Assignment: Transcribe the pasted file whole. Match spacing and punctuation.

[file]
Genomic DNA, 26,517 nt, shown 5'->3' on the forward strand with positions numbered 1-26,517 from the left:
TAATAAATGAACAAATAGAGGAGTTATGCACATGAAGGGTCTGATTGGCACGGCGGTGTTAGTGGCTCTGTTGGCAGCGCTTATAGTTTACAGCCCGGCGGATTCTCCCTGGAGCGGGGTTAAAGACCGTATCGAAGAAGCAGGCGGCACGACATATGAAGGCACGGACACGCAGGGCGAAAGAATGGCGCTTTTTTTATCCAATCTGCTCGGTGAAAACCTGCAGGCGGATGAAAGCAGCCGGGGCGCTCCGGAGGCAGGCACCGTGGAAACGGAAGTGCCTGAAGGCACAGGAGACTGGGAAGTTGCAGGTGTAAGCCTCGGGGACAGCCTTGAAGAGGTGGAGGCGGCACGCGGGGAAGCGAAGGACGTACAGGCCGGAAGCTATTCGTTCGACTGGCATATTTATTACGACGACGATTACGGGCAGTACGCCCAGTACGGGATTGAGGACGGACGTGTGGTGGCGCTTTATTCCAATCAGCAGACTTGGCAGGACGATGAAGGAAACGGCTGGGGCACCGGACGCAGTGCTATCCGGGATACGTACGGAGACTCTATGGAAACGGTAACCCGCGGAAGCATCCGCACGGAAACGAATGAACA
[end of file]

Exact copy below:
Genomic DNA, 26,517 nt, shown 5'->3' on the forward strand with positions numbered 1-26,517 from the left:
TAATAAATGAACAAATAGAGGAGTTATGCACATGAAGGGTCTGATTGGCACGGCGGTGTTAGTGGCTCTGTTGGCAGCGCTTATAGTTTACAGCCCGGCGGATTCTCCCTGGAGCGGGGTTAAAGACCGTATCGAAGAAGCAGGCGGCACGACATATGAAGGCACGGACACGCAGGGCGAAAGAATGGCGCTTTTTTTATCCAATCTGCTCGGTGAAAACCTGCAGGCGGATGAAAGCAGCCGGGGCGCTCCGGAGGCAGGCACCGTGGAAACGGAAGTGCCTGAAGGCACAGGAGACTGGGAAGTTGCAGGTGTAAGCCTCGGGGACAGCCTTGAAGAGGTGGAGGCGGCACGCGGGGAAGCGAAGGACGTACAGGCCGGAAGCTATTCGTTCGACTGGCATATTTATTACGACGACGATTACGGGCAGTACGCCCAGTACGGGATTGAGGACGGACGTGTGGTGGCGCTTTATTCCAATCAGCAGACTTGGCAGGACGATGAAGGAAACGGCTGGGGCACCGGACGCAGTGCTATCCGGGATACGTACGGAGACTCTATGGAAACGGTAACCCGCGGAAGCATCCGCACGGAAACGAATGAACA